I've written often on my blogs how asthmatics yearn for a once-a-day asthma medicine. While not approved for asthma, Indacaterol (Novartis) is a long acting beta adrenergic similar to salmetorol (Serevent) that has been approved for use by COPD patients in Europe.
A recent study published at Pubmed.gov concluded that "Once-daily treatment with 150 μg indacaterol had a significant and clinically relevant bronchodilator effect over 24 h post-dose and improved health status and dyspnoea to a greater extent than twice-daily 50 μg salmeterol. Indacaterol should prove a useful additional treatment for patients with COPD."
I think one of the main advantages of such a medicine is that it would greatly improve compliance with the medicine, making it much more likely the patient will actually take his medicines. You just wake up, take your one puff, and your done for the day. No more thinking about your asthma medicines.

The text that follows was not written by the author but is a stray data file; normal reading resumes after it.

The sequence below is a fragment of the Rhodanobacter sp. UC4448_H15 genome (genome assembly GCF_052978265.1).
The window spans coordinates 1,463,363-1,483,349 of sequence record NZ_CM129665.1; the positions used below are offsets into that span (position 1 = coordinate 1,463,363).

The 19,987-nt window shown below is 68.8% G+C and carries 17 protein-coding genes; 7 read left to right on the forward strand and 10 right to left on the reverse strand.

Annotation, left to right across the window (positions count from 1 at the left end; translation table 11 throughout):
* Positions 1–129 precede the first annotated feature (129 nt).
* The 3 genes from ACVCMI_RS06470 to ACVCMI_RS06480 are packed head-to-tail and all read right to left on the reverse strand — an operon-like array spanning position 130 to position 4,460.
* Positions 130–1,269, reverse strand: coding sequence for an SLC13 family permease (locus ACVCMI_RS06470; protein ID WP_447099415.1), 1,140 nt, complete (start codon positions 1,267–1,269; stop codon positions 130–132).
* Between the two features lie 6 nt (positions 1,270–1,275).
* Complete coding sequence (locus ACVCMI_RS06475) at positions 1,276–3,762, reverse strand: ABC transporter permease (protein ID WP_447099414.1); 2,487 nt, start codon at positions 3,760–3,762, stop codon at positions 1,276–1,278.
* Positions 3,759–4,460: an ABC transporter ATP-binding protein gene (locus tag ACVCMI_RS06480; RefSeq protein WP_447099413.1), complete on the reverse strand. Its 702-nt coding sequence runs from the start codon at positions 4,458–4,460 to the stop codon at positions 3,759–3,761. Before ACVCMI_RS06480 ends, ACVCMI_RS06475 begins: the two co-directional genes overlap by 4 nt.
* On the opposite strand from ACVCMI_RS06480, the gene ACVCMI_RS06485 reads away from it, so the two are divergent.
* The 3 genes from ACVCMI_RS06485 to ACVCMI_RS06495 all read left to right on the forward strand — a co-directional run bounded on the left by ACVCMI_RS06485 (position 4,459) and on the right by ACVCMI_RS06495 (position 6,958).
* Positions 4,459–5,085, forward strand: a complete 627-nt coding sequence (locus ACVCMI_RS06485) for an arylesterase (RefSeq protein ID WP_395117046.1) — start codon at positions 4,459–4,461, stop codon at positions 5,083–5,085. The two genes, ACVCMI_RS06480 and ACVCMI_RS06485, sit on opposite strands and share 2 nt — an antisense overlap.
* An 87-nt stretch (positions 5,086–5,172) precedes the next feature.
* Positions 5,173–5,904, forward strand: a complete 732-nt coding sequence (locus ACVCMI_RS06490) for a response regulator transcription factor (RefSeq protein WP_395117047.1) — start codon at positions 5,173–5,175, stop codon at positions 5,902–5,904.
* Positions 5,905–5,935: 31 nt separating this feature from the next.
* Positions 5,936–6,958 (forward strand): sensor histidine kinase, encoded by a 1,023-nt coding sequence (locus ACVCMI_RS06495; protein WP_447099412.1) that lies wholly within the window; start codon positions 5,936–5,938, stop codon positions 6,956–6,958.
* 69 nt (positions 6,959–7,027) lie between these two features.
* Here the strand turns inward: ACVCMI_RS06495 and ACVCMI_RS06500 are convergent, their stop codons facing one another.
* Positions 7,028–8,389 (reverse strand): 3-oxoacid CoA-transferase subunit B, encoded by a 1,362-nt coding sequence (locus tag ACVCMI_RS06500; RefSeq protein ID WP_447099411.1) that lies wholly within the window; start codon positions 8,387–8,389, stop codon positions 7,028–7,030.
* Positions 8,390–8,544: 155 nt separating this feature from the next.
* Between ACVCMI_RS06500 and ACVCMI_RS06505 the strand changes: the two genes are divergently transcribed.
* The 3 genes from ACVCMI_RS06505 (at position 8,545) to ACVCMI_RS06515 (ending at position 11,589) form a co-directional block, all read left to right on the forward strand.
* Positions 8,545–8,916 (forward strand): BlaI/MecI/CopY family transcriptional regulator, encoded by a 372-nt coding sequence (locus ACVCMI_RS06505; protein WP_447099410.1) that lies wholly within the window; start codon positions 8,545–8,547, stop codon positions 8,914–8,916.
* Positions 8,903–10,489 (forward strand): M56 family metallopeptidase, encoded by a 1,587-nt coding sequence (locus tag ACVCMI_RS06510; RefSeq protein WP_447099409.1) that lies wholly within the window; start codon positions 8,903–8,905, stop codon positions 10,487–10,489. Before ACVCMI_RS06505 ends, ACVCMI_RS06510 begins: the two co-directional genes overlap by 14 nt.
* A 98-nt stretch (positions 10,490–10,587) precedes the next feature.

Asthma experts have determined that if an asthmatic requries a long acting beta adrenergic like Serevent or Novartis the patient should also be on an inhaled corticosteroid to control inflammation. These meds would then work together to control asthma.
So while Novartis and Serevent might work well to improve lung function in COPD patients, they are not recommended as a top line treatment for asthma.
However, this new medicine gives us hope that some day soon such a once-a-day medicine might soon be available, if an inhaled corticosteroid can be manufactured that lasts 24 hours. A combination inhaler with both these meds might be gold for us asthmatics.
Now it's also important to note that Novartis has not been approved for sale in the U.S. I find that the FDA is quite a bit stricter releasing medicines to the U.S. market than other countries. Yet soon this might be an option for American COPD patients as well as those in Europe.
And hopefully soon we asthmatics will have our once-a-day asthma medicine. Let's keep our fingers crossed.